August 15, 2013 Farm Newsletter 20-7

Hello all;    The weather this week has been a little too dry and a little too cool, at least at night.  In spite of that most everything is growing well.  The exceptions are things that like it hot such as tomato, bean, eggplant and especially pepper.  They are doing alright, it is just that with more heat they would do alright even faster.  They were also planted out late so it is even harder for them to catch up in this weather.  A small amount of rain Monday night, enough so that we will not have to irrigate until Friday.  We have dug, using the hose drawn potato digger, another row of taters, this time Chieftain, the red skinned, white fleshed variety.  The yield seems to be down somewhat as we were able to get around 250 pounds of potatoes and the size was a little smaller than expected.  Still, if we had that same yield from a full acre of that variety, 48 instead of the 19 rows that we had, then the total  amount would be about 12000 pounds or 200 bushels of potatoes yielded from that acre and though not record breaking, it is a very respectable yield. I was still hoping for larger.  Higher hopes though for the variety Kennebec, which we have not yet dug.

Much the same for the CSA shares again this week though we should have a few more herbs, maybe not enough to go around so some will be on a first come first gets ’em basis. Most of the herbs can be dried and for small quantities a convenient way is to leave them on the counter in your kitchen, out of direct sunlight, and let them dry there. Coriander, of which we do not have near the same amounts as we had earlier, is best kept frozen not dried.  Garlic will usually keep well if stored in a dry and cool, but not cold location and out of any direct sunlight.  A basement location will often function perfectly well for long tern garlic stodage. Should have a few more yellow beans though the cool weather has no doubt slowed production.  Probably more of the flat green, the variety is Hunter, a Romano type, and also more of the Sugar Ann peas, the fat edible pod type.  The summer squash crop has been doing really well, we will have large ones that are good for stuffing as well as for salads and stir frys like the smaller squash.  Even some of the larger ones have skin tender enough so that no peeling is needed but you should check first to be sure.  Lots of slicing onions now but no more green onions or scallions for at least a while.  The onion sizes are a little smaller than anticipated but there are a lot of perfectly acceptable medium sized onions.  Maybe a few surprises too.

The photos this week should make an interesting comparison with photos of the same areas taken in previous weeks and posted in previous blogs.  I will try to pay a little more attention for next week and get some more imaginative pics for the next blog.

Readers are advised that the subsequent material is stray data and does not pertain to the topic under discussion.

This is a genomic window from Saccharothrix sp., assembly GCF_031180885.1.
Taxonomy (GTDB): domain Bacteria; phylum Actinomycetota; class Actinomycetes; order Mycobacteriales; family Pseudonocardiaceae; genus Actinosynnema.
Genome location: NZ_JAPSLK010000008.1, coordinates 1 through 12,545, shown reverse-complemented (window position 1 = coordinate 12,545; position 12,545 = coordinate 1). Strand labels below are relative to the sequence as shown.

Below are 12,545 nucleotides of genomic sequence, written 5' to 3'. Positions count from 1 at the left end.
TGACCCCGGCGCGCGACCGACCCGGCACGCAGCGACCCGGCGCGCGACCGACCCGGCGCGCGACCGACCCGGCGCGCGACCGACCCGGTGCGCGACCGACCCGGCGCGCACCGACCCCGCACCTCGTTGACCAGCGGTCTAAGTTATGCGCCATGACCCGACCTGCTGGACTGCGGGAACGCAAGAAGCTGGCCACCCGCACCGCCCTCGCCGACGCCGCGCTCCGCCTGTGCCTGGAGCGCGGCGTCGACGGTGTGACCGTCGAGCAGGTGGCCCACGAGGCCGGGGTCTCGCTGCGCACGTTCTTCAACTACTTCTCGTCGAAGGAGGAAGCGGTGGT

The waterworks inspectors monitoring leaks in the garden hose.

The waterworks inspectors monitoring leaks in the garden hose. Mom and the guard dog in the background busy picking beans.

Picking beans. The row on the right is the yellow varieties (3) and the row on the left is the green variety, Hunter all the way to the other end.

Picking beans. The row on the right is the yellow varieties (3) and the row on the left is the green variety, Hunter all the way to the other end.

This was were the first six rows of potatoes had been and it is now worked up again and ready to plant in. garlic is one of the things to be planted here.

This was were the first six rows of potatoes had been and it is now worked up again and ready to plant in. garlic is one of the things to be planted here.

Coriander and dill between rows of broccoli and to the left of the row of broccoli can be seen a fresh seeded row containing more cabbage which is not yet sprouted.

Coriander and dill between rows of broccoli and to the left of the row of broccoli can be seen a fresh seeded row containing more cabbage which is not yet sprouted.

T'other end of that same row containing coriander and dill. Broccoli both sides of camomile, borage, parsley and basils

T’other end of that same row containing coriander and dill. Broccoli both sides of camomile, borage, parsley and basils

One of the few broccoli that is ready this week.

One of the few broccoli that is ready this week.

The lettuces beside the tomatoes. Lots of them are more than ready.  Spinach is newly seeded to the left but has not yet germinated.

The lettuces beside the tomatoes. Lots of them are more than ready. Spinach is newly seeded to the left but has not yet germinated.

Peppers in front with the lettuce and tomatoes behind.

Peppers in front with the lettuce and tomatoes behind.

Last one. The self seeded sun followers standing tall in the background, but I am not fully convinced that they are.  ??

Last one. The self seeded sun followers standing tall in the background, but I am not fully convinced that they are. ??

 

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